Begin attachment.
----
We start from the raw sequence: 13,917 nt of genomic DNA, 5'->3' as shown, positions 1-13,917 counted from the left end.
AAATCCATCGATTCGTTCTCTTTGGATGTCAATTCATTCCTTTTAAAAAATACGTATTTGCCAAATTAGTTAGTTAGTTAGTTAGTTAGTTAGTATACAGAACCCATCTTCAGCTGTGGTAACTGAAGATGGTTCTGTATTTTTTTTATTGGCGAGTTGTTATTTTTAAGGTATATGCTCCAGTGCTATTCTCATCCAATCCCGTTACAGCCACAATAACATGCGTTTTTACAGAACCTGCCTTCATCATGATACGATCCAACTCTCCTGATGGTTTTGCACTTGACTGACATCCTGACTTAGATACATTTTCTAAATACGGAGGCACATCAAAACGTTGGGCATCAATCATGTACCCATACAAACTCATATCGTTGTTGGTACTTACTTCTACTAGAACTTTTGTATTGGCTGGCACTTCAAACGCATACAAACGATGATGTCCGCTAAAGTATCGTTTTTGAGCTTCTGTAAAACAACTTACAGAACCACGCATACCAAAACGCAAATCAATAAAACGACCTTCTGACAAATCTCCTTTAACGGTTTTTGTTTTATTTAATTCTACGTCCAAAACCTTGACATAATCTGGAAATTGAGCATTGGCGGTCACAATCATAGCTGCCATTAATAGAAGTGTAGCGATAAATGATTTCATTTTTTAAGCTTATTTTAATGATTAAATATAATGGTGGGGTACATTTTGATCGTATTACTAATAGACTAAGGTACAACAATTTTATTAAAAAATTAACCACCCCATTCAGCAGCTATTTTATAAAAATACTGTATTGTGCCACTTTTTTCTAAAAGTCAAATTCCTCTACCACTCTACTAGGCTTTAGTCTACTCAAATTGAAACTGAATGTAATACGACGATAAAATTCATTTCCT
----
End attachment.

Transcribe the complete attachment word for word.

We start from the raw sequence: 13,917 nt of genomic DNA, 5'->3' as shown, positions 1-13,917 counted from the left end.
AAATCCATCGATTCGTTCTCTTTGGATGTCAATTCATTCCTTTTAAAAAATACGTATTTGCCAAATTAGTTAGTTAGTTAGTTAGTTAGTTAGTATACAGAACCCATCTTCAGCTGTGGTAACTGAAGATGGTTCTGTATTTTTTTTATTGGCGAGTTGTTATTTTTAAGGTATATGCTCCAGTGCTATTCTCATCCAATCCCGTTACAGCCACAATAACATGCGTTTTTACAGAACCTGCCTTCATCATGATACGATCCAACTCTCCTGATGGTTTTGCACTTGACTGACATCCTGACTTAGATACATTTTCTAAATACGGAGGCACATCAAAACGTTGGGCATCAATCATGTACCCATACAAACTCATATCGTTGTTGGTACTTACTTCTACTAGAACTTTTGTATTGGCTGGCACTTCAAACGCATACAAACGATGATGTCCGCTAAAGTATCGTTTTTGAGCTTCTGTAAAACAACTTACAGAACCACGCATACCAAAACGCAAATCAATAAAACGACCTTCTGACAAATCTCCTTTAACGGTTTTTGTTTTATTTAATTCTACGTCCAAAACCTTGACATAATCTGGAAATTGAGCATTGGCGGTCACAATCATAGCTGCCATTAATAGAAGTGTAGCGATAAATGATTTCATTTTTTAAGCTTATTTTAATGATTAAATATAATGGTGGGGTACATTTTGATCGTATTACTAATAGACTAAGGTACAACAATTTTATTAAAAAATTAACCACCCCATTCAGCAGCTATTTTATAAAAATACTGTATTGTGCCACTTTTTTCTAAAAGTCAAATTCCTCTACCACTCTACTAGGCTTTAGTCTACTCAAATTGAAACTGAATGTAATACGACGATAAAATTCATTTCCT